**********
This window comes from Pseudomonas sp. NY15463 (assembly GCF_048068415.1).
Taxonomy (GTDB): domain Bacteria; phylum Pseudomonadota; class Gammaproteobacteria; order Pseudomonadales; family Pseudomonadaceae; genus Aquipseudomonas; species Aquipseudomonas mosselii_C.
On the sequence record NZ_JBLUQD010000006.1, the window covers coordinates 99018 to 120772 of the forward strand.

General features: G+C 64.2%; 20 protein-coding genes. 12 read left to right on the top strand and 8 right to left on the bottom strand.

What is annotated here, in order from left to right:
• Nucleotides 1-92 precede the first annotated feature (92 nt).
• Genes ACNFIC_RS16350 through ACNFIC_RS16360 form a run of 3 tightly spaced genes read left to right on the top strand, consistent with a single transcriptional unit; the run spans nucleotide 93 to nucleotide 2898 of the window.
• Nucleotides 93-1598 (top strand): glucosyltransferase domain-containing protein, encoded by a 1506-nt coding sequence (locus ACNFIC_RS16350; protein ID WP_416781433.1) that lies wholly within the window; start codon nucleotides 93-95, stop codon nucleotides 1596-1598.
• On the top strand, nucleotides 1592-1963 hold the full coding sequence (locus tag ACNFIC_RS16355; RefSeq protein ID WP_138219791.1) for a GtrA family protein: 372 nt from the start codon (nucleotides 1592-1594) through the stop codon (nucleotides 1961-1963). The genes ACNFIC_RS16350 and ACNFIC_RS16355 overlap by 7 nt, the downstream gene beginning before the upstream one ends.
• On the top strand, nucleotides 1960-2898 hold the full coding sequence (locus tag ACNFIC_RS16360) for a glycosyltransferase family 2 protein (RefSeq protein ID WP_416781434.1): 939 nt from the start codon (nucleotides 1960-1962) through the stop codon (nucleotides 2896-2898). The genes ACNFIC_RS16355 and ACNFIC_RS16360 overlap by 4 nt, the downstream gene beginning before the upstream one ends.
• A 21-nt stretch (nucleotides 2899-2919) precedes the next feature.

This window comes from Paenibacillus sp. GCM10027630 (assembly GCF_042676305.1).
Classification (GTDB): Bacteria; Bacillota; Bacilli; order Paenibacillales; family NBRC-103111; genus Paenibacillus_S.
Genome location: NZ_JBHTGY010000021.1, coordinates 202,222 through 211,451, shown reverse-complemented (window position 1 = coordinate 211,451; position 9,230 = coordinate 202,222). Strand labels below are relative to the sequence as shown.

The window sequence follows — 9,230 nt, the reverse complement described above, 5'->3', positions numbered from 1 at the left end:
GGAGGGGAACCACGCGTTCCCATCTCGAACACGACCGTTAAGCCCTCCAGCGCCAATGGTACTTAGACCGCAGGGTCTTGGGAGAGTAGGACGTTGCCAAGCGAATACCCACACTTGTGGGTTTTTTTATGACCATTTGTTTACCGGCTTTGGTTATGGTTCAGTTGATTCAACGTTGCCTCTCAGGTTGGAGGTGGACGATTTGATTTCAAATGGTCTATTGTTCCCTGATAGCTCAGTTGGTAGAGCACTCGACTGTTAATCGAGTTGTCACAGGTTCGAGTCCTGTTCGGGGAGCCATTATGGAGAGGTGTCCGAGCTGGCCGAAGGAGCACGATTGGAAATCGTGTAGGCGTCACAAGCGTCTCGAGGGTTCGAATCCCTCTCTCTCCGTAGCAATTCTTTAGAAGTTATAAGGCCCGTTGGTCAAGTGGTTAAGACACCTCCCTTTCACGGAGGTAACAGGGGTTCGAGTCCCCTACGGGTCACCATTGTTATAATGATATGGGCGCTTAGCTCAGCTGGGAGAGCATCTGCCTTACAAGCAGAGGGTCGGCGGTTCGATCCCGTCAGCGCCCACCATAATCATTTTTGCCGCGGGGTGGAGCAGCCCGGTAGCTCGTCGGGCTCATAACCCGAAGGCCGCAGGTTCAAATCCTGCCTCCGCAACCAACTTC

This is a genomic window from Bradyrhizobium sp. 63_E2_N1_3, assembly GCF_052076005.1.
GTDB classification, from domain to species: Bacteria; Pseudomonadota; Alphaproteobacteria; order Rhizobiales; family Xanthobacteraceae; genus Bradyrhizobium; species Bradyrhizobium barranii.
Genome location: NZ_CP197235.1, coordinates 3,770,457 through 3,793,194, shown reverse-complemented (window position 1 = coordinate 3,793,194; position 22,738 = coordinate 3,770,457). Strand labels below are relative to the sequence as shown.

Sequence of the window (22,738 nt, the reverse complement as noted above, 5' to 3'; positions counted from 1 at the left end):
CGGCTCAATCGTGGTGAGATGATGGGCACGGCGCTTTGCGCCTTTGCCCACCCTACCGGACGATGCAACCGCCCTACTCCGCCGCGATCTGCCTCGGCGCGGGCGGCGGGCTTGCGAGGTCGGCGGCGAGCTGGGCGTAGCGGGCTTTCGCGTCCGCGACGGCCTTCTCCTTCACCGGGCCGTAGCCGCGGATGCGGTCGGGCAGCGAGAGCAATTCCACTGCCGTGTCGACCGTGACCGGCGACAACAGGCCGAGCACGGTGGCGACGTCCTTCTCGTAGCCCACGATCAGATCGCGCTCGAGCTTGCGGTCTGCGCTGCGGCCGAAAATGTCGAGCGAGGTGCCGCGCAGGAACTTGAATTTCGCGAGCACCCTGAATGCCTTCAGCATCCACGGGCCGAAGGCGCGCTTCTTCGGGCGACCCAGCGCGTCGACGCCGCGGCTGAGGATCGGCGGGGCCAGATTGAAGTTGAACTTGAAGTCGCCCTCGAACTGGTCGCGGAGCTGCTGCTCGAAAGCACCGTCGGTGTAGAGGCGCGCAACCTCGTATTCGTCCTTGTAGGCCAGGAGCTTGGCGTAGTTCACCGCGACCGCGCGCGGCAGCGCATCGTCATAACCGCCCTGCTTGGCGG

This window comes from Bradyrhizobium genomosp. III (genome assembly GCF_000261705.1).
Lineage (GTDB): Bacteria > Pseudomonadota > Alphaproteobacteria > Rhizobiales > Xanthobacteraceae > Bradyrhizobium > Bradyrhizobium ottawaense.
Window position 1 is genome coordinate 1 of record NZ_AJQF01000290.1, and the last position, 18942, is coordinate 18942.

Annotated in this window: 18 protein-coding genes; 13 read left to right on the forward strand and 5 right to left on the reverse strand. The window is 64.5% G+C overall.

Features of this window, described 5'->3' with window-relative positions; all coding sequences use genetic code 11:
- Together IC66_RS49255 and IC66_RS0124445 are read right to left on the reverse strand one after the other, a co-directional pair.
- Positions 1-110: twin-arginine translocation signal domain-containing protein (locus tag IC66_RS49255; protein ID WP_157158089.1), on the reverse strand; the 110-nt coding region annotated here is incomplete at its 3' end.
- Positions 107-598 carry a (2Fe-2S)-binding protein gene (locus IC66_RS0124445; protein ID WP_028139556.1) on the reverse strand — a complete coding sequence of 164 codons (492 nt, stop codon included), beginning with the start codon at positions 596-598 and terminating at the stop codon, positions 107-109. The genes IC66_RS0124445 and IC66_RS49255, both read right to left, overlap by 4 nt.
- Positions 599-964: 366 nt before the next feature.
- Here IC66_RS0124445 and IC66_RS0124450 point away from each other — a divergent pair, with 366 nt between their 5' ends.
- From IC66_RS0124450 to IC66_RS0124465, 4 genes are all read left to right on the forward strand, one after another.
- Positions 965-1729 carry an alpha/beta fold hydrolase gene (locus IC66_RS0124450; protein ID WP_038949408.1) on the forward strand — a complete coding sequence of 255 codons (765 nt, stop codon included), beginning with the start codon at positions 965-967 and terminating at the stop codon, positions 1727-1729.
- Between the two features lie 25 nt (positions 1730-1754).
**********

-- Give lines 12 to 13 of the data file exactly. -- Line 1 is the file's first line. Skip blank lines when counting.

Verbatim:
This window comes from Paenibacillus sp. GCM10027630 (assembly GCF_042676305.1).
Classification (GTDB): Bacteria; Bacillota; Bacilli; order Paenibacillales; family NBRC-103111; genus Paenibacillus_S.